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Copyright Medical Tourism Magazine
July/August 2009
convention &
Visitors Bureau role
in Medical Tourism
It would seem like the perfect wedding when two of the
world's largest industries find themselves joining together to
support the globalization of health care and the comfortable
provision of services to the medical tourist. But as the world
of medicine and insurance is introduced to the world of
tourism and hospitality, the first impression is more of an
arranged marriage between two strangers struggling to
become acquainted after the wedding has occurred.
Although each sector is rooted in being of service to its
guests or patients, the approaches to service and marketing
tactics that each have developed may seem strangely alien to the
other. How familiar each becomes with the manner in which
the other operates may well be a determining factor on whether
medical tourism in a particular city or region succeeds or fails.
While this is a need for all medical tourism destinations,
it is perhaps nowhere as true as in the United States. Several
international destinations such as Korea, certain locations
in South Africa, México and Greece seem further along in
integrating the two industries, while in the U.S. the effort
appears isolated and rare. There are several world-class
medical facilities in the U.S., and for years many of these have
served international guests. Their reputations for quality care
remain stellar, but the number of additional destinations able
to provide that level of care is multiplying internationally.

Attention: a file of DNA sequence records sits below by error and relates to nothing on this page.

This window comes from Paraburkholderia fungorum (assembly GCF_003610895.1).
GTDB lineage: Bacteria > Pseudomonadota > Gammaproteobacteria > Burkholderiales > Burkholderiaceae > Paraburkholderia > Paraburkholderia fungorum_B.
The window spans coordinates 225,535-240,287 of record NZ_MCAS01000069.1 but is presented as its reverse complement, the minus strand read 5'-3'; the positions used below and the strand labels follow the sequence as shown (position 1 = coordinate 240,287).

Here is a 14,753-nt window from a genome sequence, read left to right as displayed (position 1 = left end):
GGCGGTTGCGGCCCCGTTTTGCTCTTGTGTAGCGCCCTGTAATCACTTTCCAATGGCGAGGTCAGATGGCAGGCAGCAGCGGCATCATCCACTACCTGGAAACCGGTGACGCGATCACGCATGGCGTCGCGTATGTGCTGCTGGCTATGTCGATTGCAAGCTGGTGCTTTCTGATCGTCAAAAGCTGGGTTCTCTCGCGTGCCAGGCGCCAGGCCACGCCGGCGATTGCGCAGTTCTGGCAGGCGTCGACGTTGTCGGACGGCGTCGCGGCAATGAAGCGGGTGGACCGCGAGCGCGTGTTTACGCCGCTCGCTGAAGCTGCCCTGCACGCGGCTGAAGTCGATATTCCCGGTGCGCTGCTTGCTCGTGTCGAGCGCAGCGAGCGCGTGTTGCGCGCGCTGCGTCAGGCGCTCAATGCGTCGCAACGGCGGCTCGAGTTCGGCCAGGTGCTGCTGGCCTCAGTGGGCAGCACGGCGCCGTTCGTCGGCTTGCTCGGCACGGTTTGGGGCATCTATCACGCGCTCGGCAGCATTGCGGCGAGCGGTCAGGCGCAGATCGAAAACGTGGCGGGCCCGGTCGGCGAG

Selecting a Destination
In such a competitive market, the determination of a surgical
destination may be influenced by non-medical factors, such as
ease of transportation, services and support available outside
of the hospital, appeal of hotel or other aftercare facilities,
etc. In short, if medical care in rival destinations is considered
equivalent, the final decision may rest either on cost or the non-
medical aspects of potential destinations.
If the potential medical traveler is making a decision solely
on cost, this means a race starts between destinations to have
the least expensive offerings ­ a race that will result in everyone
in medical tourism, including the patient, losing. Eventually the
low-cost leader will need to reduce service quality to maintain
that position, and those unable to join the stampede in price
reduction may not be competitive.
If, however, the potential medical tourist's decision is made
on perceived value of a destination, then the goal becomes
understanding what non-medical aspects of the travel are valued
by medical tourists. Once they are identified, a location enhances